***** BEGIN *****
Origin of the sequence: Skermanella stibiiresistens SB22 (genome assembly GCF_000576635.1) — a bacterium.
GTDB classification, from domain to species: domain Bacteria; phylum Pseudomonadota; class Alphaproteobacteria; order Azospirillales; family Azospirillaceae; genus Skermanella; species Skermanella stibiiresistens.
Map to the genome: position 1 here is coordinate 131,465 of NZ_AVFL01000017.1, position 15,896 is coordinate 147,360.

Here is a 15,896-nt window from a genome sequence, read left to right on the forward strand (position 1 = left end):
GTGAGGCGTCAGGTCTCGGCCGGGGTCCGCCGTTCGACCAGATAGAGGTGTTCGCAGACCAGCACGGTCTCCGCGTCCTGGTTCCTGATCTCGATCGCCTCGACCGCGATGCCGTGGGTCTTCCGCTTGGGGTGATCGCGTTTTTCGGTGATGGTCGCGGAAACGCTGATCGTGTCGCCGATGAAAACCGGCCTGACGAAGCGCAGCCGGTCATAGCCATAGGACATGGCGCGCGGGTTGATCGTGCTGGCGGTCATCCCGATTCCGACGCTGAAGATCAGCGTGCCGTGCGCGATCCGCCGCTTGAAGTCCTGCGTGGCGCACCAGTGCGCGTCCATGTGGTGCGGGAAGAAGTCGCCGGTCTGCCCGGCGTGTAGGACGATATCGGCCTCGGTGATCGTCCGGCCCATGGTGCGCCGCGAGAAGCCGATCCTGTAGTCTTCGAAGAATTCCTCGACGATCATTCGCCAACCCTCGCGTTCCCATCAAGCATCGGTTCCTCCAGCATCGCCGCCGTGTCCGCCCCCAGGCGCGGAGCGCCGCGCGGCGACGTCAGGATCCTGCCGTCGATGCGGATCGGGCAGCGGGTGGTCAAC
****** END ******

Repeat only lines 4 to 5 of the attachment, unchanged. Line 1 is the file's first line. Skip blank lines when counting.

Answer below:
Here is a 15,896-nt window from a genome sequence, read left to right on the forward strand (position 1 = left end):
GTGAGGCGTCAGGTCTCGGCCGGGGTCCGCCGTTCGACCAGATAGAGGTGTTCGCAGACCAGCACGGTCTCCGCGTCCTGGTTCCTGATCTCGATCGCCTCGACCGCGATGCCGTGGGTCTTCCGCTTGGGGTGATCGCGTTTTTCGGTGATGGTCGCGGAAACGCTGATCGTGTCGCCGATGAAAACCGGCCTGACGAAGCGCAGCCGGTCATAGCCATAGGACATGGCGCGCGGGTTGATCGTGCTGGCGGTCATCCCGATTCCGACGCTGAAGATCAGCGTGCCGTGCGCGATCCGCCGCTTGAAGTCCTGCGTGGCGCACCAGTGCGCGTCCATGTGGTGCGGGAAGAAGTCGCCGGTCTGCCCGGCGTGTAGGACGATATCGGCCTCGGTGATCGTCCGGCCCATGGTGCGCCGCGAGAAGCCGATCCTGTAGTCTTCGAAGAATTCCTCGACGATCATTCGCCAACCCTCGCGTTCCCATCAAGCATCGGTTCCTCCAGCATCGCCGCCGTGTCCGCCCCCAGGCGCGGAGCGCCGCGCGGCGACGTCAGGATCCTGCCGTCGATGCGGATCGGGCAGCGGGTGGTCAAC